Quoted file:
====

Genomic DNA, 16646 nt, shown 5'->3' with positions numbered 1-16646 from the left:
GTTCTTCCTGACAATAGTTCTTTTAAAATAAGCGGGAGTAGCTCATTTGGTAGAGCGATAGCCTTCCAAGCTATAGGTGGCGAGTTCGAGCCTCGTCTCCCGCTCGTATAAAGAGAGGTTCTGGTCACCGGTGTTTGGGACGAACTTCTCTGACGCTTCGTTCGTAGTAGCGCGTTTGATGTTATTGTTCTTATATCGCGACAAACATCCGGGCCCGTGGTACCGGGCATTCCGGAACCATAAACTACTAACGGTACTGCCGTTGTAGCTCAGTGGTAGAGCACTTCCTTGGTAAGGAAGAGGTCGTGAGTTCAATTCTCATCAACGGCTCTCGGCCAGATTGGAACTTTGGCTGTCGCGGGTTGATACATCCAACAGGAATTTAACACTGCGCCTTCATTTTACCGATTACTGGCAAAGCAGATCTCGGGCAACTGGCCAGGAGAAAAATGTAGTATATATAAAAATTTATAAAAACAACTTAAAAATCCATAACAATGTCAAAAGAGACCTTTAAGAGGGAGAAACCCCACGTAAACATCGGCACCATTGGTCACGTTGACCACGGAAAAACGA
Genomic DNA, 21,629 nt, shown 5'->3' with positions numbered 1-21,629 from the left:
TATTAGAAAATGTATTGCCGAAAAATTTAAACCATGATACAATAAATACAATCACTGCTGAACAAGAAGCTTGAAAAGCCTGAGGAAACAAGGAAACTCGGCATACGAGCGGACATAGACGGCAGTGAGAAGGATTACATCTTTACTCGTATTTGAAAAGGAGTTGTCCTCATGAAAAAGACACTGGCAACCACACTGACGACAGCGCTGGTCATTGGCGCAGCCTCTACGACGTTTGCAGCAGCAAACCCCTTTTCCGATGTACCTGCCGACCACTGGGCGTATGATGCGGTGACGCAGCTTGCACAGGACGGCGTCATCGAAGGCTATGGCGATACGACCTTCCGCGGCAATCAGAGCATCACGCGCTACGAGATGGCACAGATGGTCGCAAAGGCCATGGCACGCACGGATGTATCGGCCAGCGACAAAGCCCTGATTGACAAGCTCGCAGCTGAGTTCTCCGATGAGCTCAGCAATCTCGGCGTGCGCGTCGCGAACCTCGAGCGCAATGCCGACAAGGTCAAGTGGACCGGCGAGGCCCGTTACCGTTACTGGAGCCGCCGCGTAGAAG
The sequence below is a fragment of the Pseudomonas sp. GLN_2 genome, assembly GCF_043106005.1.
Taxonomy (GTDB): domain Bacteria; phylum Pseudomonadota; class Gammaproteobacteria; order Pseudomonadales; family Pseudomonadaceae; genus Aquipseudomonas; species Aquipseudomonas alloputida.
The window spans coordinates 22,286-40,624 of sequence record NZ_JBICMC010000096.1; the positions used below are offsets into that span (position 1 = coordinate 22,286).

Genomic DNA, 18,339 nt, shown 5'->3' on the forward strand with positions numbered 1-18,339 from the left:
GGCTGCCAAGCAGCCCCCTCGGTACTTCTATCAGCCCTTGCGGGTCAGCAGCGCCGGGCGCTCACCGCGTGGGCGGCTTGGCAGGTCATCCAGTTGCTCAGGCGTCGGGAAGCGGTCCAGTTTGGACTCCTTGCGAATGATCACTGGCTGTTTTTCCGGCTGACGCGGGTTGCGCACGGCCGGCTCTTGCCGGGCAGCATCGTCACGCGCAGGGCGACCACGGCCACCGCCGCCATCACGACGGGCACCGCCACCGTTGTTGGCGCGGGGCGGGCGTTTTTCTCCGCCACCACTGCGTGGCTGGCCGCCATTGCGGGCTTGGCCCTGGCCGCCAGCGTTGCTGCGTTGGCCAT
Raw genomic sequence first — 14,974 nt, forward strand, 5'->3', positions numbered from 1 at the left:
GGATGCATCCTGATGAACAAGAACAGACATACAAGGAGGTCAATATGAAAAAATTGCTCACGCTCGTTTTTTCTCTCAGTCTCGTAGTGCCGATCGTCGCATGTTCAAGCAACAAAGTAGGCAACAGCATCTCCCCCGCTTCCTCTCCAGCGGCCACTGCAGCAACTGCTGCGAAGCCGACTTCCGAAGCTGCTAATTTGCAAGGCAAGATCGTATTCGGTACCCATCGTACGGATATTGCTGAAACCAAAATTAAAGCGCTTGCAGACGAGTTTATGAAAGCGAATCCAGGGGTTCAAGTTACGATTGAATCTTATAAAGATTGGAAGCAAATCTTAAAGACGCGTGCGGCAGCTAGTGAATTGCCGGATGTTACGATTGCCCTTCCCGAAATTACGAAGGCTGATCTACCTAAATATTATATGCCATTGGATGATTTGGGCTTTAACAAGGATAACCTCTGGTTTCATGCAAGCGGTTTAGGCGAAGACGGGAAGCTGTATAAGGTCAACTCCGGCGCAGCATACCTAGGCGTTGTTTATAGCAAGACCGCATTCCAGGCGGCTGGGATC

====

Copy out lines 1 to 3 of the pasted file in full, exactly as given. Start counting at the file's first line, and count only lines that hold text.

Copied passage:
Genomic DNA, 16646 nt, shown 5'->3' with positions numbered 1-16646 from the left:
GTTCTTCCTGACAATAGTTCTTTTAAAATAAGCGGGAGTAGCTCATTTGGTAGAGCGATAGCCTTCCAAGCTATAGGTGGCGAGTTCGAGCCTCGTCTCCCGCTCGTATAAAGAGAGGTTCTGGTCACCGGTGTTTGGGACGAACTTCTCTGACGCTTCGTTCGTAGTAGCGCGTTTGATGTTATTGTTCTTATATCGCGACAAACATCCGGGCCCGTGGTACCGGGCATTCCGGAACCATAAACTACTAACGGTACTGCCGTTGTAGCTCAGTGGTAGAGCACTTCCTTGGTAAGGAAGAGGTCGTGAGTTCAATTCTCATCAACGGCTCTCGGCCAGATTGGAACTTTGGCTGTCGCGGGTTGATACATCCAACAGGAATTTAACACTGCGCCTTCATTTTACCGATTACTGGCAAAGCAGATCTCGGGCAACTGGCCAGGAGAAAAATGTAGTATATATAAAAATTTATAAAAACAACTTAAAAATCCATAACAATGTCAAAAGAGACCTTTAAGAGGGAGAAACCCCACGTAAACATCGGCACCATTGGTCACGTTGACCACGGAAAAACGA
Genomic DNA, 21,629 nt, shown 5'->3' with positions numbered 1-21,629 from the left: